That’s what we’re celebrating today.  Focusing on just a handful of the ministries of our church and letting them represent all the ministries of the church, we are showing how, together we build the house of God.  When I first started thinking about this sermon, I thought about how the Spirit is alive in our church.  Our ministries do show how the Spirit is blowing through our congregation, empowering our ability to live out the good news.  And as I thought more about the scripture reading, I realized the church is also alive in the Spirit.  It really is a both/and thing.  The Spirit empowers our ability to minister and our ministry is alive in the Spirit.  The importance of the story isn’t only, “Wow! Look at what the Spirit is doing in that church!”  It is also, “Wow! Look at what that church is doing in the Spirit!”

When the disciples gathered in the safety of the upper room, the Spirit came and the story moved forward.  Once again, God reignited the work of God’s people, gathering in God’s people in love and blessing.  In the mystery of fire and wind, language and understanding, the fearful disciples were converted to the work that God has always been doing:  loving, gathering and uniting, forgiving and raising up.  “The community gathered in that room could articulate every kind of reason not to go – lacking the right words or training or free time or money.  Yet they [were] suddenly and miraculously inspired, despite themselves, to act just like Jesus.  The Spirit embodied in Jesus now fill[ed] their bodies – the body of Christ.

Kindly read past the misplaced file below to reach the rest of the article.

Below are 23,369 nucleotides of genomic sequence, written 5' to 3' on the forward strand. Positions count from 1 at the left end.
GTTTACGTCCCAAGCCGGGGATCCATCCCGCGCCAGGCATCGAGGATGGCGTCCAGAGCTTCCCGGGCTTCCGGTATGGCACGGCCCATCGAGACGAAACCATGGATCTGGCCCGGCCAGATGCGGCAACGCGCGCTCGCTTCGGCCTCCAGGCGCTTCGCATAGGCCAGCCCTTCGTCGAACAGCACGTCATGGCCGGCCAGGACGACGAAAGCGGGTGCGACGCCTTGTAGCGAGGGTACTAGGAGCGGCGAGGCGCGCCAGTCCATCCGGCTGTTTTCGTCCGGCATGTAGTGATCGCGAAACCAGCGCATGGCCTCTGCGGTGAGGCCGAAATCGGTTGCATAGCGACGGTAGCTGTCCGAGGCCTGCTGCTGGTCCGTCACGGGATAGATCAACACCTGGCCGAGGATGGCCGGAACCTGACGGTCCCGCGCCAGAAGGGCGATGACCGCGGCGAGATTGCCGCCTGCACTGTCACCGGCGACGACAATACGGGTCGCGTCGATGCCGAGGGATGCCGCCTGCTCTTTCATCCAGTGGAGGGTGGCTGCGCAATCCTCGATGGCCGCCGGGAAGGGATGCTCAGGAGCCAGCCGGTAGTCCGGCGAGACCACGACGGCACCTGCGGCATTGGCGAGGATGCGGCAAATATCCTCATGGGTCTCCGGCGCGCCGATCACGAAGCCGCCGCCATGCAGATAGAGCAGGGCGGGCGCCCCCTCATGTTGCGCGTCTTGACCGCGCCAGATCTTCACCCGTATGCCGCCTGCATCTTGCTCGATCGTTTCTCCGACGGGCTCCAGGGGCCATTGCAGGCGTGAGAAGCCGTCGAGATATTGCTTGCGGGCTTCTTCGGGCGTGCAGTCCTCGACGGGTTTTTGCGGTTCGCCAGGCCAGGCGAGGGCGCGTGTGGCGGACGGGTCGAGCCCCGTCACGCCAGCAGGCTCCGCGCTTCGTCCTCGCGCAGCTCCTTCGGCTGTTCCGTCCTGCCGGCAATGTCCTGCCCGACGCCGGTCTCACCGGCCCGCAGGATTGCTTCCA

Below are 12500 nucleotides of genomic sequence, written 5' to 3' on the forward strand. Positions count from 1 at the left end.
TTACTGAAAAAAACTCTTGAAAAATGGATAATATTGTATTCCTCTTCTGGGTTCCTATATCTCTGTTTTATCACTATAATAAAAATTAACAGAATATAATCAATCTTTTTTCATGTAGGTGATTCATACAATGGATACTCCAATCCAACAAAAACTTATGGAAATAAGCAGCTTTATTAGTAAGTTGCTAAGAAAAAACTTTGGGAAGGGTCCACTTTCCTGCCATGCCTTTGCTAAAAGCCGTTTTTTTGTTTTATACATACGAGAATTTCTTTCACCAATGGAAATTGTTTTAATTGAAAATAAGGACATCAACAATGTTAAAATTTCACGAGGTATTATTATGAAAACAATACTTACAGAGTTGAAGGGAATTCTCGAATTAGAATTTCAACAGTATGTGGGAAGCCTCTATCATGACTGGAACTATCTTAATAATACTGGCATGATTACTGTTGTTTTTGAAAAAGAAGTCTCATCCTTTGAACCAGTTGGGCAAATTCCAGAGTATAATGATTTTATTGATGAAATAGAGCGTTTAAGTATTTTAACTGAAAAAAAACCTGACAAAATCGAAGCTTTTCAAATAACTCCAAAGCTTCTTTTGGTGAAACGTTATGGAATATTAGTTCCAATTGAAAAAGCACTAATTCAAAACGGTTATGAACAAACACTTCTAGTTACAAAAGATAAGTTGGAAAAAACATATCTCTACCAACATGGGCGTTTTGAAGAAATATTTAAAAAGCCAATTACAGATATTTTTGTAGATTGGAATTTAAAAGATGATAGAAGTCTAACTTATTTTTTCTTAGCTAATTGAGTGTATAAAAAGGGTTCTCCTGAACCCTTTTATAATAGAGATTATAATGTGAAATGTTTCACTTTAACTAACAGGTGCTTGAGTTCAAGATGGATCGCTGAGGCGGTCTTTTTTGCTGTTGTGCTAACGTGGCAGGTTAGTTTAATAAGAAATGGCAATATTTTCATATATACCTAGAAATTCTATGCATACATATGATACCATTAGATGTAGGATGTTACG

“Today, our shifting cultural landscape creates fear about our future.  We might not be gathered in an upper room, but there is a lot of fear in [sanctuaries and social halls of the churches].  We wonder if our towers and our treasured belief[s] will survive the winds of this century.”[4]  We can let our fear keep us sheltered away or we can let the Spirit continue to blow through our lives and continue to find new ways to gather in God’s people in love and blessing.

We say that Pentecost is the church’s birthday, but it’s not the founding of an institution.  It’s the inauguration of a movement of people “who speak blessing and take back curses.”[5]

I read about “a Pentecost children’s sermon in which the pastor asked the children how many candles should be on the church’s birthday cake.  Eventually, one kid guessed the year – but she added that ‘you can’t blow out that many candles.’”[6]  Think about that.  “You can’t blow out that many candles.”  Whenever I fear about the future of the church, I remind myself that it is God’s church, that the Spirit is empowering the church and human beings can’t blow it out.

“Again and again, God promises to set us on fire with a promise that cannot be extinguished.  From the pinnacle of Pentecost, we hear that God is already at work filling the whole creation with blessing.…  If we’re [lucky and if we allow ourselves to be not too] careful, it’s going to carry us away, too – to the ends of the earth, or at least out the door and into the wideness of creation.”[7]



[1] Acts 1:8

[2]  Matthew L. Skinner in New Proclamation Year B 2006, cited by Kathryn Matthews Huey, “Sermon Seeds,” United Church of Christ, http://www.ucc.org/worship/samuel/june-8-2014.html (5 June 2014).

[3] Marcus Borg, Reading the Bible Again for the First Time, cited by Huey, ibid.

[4] Bradley E. Schmeling, “Living by the Word,” Christian Century, 28 May 2014, p 21.

[5] Ibid.

[6] Ibid.

[7] Ibid.